Lanka Tractors Questions Acquisition
By Dinouk Colombage
Lanka Tractors, one of the companies which are to be acquired by the government under the new Act introduced recently, has stated that the government has no legal right in acquiring the land.
According to Lanka Tractors Chairman, Daya Wettasinghe, the properties targeted by the company had not been granted by the government but belonged to a public company before purchase. He explained that a controlling interest in, and management of, the public company known as Lanka Tractors Limited, was purchased by a consortium of foreign and local investors. He further added that the government had previously described the sale as having been conducted in “the most transparent and competitive manner”.
Wettasinghe told The Sunday Leader that the properties were not owned by the government or a government agency ‘within a period of twenty years prior to the date of this Act coming into operation’.
According to public records on September 20, 1991, Lanka Tractors Limited was registered as a public company and incorporated under the Companies Act, No. 17 of 1982.
In 1992, 60 percent of the shares of Lanka Tractors Limited were unsuccessfully offered for sale on the Colombo Stock Exchange. In 1993 the shares were re-offered for sale on tender, and on this occasion four offers were received.
After having examined the offers, the Cabinet-appointed Committee for the Divestiture of Shares of Lanka Tractors approved the sale to Messrs. Globe Commercial Trading Co. Ltd. In addition 10 percent of the shares were gifted to the company’s employees, while it was agreed that the remaining 30 percent of shares would be publicly sold.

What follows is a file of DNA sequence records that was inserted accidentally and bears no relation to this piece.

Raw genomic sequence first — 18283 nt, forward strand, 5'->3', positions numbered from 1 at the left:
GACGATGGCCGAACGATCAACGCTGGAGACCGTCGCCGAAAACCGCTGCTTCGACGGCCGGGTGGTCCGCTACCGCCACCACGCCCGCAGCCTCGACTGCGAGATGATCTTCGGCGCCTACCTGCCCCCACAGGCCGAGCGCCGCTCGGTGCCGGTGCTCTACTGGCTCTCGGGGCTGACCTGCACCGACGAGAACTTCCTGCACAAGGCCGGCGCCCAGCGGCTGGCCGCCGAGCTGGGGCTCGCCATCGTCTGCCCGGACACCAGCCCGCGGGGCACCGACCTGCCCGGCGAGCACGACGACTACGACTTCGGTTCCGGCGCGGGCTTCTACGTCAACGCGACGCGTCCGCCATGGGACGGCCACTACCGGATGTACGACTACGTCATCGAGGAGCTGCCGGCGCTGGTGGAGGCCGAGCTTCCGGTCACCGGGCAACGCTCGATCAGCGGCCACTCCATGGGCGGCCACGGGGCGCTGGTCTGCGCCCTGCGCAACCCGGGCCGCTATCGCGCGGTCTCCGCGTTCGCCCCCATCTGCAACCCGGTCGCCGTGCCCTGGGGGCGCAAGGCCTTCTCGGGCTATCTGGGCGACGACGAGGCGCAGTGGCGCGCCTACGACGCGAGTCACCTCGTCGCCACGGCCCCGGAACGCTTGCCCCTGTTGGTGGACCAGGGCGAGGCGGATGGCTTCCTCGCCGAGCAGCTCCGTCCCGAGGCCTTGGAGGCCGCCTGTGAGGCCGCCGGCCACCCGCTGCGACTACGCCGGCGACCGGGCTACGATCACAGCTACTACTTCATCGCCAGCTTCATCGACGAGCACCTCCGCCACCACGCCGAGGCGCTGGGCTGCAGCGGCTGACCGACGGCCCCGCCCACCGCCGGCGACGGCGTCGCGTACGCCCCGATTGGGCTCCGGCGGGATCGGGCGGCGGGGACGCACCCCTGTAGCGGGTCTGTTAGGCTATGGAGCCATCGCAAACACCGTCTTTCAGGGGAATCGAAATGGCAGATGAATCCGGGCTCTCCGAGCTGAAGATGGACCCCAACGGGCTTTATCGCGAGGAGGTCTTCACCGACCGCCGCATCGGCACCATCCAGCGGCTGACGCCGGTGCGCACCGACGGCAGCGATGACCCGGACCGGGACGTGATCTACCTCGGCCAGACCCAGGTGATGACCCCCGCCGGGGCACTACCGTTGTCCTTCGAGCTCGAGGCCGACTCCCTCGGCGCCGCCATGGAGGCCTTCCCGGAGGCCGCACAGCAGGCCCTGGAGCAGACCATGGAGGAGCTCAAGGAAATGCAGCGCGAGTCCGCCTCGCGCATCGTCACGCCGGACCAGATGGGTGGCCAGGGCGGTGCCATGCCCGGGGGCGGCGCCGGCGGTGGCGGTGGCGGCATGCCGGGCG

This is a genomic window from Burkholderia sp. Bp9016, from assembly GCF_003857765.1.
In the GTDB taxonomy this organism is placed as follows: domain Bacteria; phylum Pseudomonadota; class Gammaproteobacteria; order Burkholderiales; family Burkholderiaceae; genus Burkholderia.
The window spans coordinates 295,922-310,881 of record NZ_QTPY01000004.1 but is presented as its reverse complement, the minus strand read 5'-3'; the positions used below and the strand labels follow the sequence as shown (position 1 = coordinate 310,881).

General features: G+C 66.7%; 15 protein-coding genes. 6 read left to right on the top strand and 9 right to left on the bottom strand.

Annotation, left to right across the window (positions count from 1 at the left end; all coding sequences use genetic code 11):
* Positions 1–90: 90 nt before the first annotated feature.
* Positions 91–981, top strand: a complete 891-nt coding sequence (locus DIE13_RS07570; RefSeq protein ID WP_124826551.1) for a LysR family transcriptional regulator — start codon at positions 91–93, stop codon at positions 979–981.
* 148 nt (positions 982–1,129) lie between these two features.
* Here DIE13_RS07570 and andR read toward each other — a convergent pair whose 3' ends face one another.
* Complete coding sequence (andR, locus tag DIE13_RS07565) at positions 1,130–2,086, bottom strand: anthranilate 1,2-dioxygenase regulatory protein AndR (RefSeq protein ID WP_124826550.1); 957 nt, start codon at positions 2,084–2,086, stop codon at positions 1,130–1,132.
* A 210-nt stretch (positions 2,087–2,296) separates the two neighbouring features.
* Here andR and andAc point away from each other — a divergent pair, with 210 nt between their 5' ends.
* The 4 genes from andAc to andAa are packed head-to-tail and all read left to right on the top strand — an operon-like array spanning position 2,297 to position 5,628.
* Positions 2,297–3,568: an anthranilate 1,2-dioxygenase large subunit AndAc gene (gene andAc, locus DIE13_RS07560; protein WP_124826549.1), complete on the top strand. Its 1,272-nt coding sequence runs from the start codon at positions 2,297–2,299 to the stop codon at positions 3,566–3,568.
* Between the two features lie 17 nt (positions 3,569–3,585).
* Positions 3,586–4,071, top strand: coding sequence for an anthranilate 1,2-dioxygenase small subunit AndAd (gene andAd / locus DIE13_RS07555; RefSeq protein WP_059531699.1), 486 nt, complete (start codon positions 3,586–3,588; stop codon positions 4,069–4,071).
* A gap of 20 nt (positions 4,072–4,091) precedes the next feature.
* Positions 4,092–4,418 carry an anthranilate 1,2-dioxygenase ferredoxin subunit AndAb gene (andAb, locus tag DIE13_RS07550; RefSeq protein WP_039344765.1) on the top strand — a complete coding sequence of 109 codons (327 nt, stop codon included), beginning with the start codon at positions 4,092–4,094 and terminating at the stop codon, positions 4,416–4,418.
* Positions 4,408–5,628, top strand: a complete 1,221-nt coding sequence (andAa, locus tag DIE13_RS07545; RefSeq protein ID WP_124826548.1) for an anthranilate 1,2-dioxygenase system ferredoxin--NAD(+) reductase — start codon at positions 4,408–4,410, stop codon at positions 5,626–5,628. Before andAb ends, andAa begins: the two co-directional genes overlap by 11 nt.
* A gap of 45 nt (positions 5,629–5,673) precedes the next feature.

In 1998, Lanka Tractors Ltd and Globe Commercial Trading Co. Ltd. instituted action in the Commercial High Court of Colombo against the Attorney General (as a representative of the state) for having failed to fulfill its obligations undertaken in the original agreement. The government had failed to publicly issue the remaining 30 percent of the company shares.
Lanka Tractors said that the purported expropriation of the properties described in the schedule constitutes an infringement of the terms of the Agreement between the Government of the United Kingdom of Great Britain and Northern Ireland and the Government of the Democratic Socialist Republic of Sri Lanka for the Promotion and Protection of Investments.
The High Court ruled in favour of Lanka Tractors and awarded the company damages as appealed for.
Wettasinghe explained that ‘the Secretary to the Treasury had not complied with the court ruling, despite it being over a year and a half since the verdict’. He added that the prolonged litigation cost the company foreign investors who had proposed projects ranging from hospitals and housing schemes to universities.